With the new schedule, the Wrens were now to work six days on each watch before getting three days off. They had to be reorganized into seven watches, two working at the same time, and because a run of six graveyards was considered too much, it was further decreed that they should follow the six day-watches with three evenings, three graveyards, three evenings again, three graveyards, and at last the exact, 72 hours off. This schedule left them dead tired.
It is easy to see that a 21-day "week" adds up to exactly three weeks of the ordinary variety, with each of the seven watches beginning its leave always on the same day of the week. With this type of schedule, it was not possible to travel to Toronto and back. Eventually the schedule was modified slightly to accommodate Toronto bound travellers.
This killing schedule of 21-day weeks lasted a couple of months, until the Medical Officer noticed an alarming increase in the number of operators who developed twitches and minor but irritating symptoms associated with exhaustion, probably exaggerated by a general feeling of grievance and ill-treatment. He investigated and ordered an immediate return to the more normal watch system.
Mid Watch No.1 Station - The boredom of nothing heard, a small snack on the receiver, Mortimer the mouse nibbling at the sandwiches and discarded knitting when duty called. (Drawing by Dorothy Robertson)
STATION CLOSES TEMPORARILY
In the summer of 1943, Wrens returning from leave were extremely surprised to learn that No 1. station was closed and would remain that way for about six weeks. For some weeks, personnel had been coming down with dysentery and the epidemic became so acute that on one occasion only the supervisor and a single operator turned up for duty. Frantic investigation revealed a serious fault in the drains - they had been installed incorrectly. Once the Medical Officer diagnosed the problem, he closed the station immediately and all the Wrens had one hour to pack before vehicles arrived to take them away.
The Wren officers in NSHQ must have been appalled at the summary action by the M.O. They were suddenly faced with having to disperse more than 60 displaced gals. A few, who had already been selected for officer training were detached immediately, and a couple more who had applied for a change of category had their wishes granted with unprecedented speed. A few more were on long leave so there was no immediate problem there. But that still left about 50 or so and something had to be done with them before nightfall. Someone had a brainstorm - why not send the remainder to the Signal School at Ste. Hyacinthe for a course? The Wrens were immediately taken to the Ottawa train station by trucks and dispatched to Montreal. They were half-way to their destination before someone realized that the Signal School had not been notified that 50 Wrens were arriving!
The order was issued to Ste. Hyacinthe to receive 50 Wrens and put them up for the next six weeks and give them a course in something. In a base where there were more than 2,000 men, this would be quite a challenge. Normally any women taking a course at Ste. Hyacinthe were billeted at the local convent. Since there was no more room in the convent, accommodation simply had to be found on board. Some facility had to be found in some remote corner of the base where contact between the fifty Wrens and the two thousand men would be minimal. The solution was to billet the ladies in the Chiefs and Petty Officers Mess but it fell far short of the standards that the No. 1 Wrens had come to expect. Not only that, but the Mess could not be satisfactorily isolated from the men.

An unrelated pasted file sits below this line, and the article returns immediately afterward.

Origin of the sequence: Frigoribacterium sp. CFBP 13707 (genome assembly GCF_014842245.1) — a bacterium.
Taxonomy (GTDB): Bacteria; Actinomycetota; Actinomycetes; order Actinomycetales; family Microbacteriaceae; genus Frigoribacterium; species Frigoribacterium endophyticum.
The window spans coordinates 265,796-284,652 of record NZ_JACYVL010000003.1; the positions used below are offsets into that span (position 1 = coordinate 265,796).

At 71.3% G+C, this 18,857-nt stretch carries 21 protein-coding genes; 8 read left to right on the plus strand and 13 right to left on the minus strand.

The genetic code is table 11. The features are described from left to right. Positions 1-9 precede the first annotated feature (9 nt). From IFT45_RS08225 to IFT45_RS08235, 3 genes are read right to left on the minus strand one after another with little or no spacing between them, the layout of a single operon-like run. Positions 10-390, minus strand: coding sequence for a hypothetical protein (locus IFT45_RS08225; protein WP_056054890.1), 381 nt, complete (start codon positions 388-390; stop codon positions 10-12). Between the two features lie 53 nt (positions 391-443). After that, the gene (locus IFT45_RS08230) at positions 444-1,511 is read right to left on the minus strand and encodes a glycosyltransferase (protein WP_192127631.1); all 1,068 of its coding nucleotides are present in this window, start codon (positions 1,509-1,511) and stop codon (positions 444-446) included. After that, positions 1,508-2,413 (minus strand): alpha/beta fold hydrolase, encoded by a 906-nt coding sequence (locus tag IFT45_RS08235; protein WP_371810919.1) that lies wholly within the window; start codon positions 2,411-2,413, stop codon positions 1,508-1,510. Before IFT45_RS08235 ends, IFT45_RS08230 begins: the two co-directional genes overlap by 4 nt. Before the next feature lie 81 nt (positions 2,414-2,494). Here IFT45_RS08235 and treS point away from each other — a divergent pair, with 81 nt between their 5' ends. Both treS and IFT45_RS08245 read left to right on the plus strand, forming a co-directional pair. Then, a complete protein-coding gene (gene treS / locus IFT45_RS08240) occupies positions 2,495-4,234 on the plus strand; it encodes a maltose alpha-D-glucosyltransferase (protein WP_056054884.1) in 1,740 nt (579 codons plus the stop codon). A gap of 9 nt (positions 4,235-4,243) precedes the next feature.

It took the ladies over a week to recover from the shock of arrival at St. Hyacinthe. Now they got a glimpse of how the navy really lived. The course that was eventually given dealt with British Naval wireless procedure, which was of no conceivable use to the Wrens except in a very general way. The ladies found the course quite entertaining and no final examination was administered to discover whether they had actually learned anything.
By the fall of 1943, the problems that caused the dysentery outbreak were corrected. Everyone survived St. Hyacinthe and returned back to No.1 with a greater appreciation of their luck.
NRS Gloucester as it appeared in 1944. (Photo courtesy Joan Pelly)
NEW STATION IN MONCTON
In early spring 1944 an upheaval occurred at No.1 Station. Almost before the station had been completed it had been discovered that the Ottawa region was not the ideal place for reception of overseas wireless signals, something the Canadian Broadcasting Commission had discovered some years before. In the evening, signals boomed in but towards midnight they began to fade, and by the time the Graveyard Watch arrived, the air was silent as far as German shore stations were concerned, and remained so for several hours.
The Wrens had scarcely settled into No 1 before construction was started on a new station outside of Moncton, New Brunswick called Coverdale2. . As soon as it was ready, most of the senior operators (W.T.’s) were reassigned to Coverdale. A new batch came from Ste. Hyacinthe to replace the vacancies at No. 1. Four of the original crew who arrived on Easter in 1943 volunteered to stay at No.1 as supervisors. They were Dorothy Duncan, Alice Russell, Dorothy Robertson and Celia Weiser who was in overall charge of the direction-finding hut.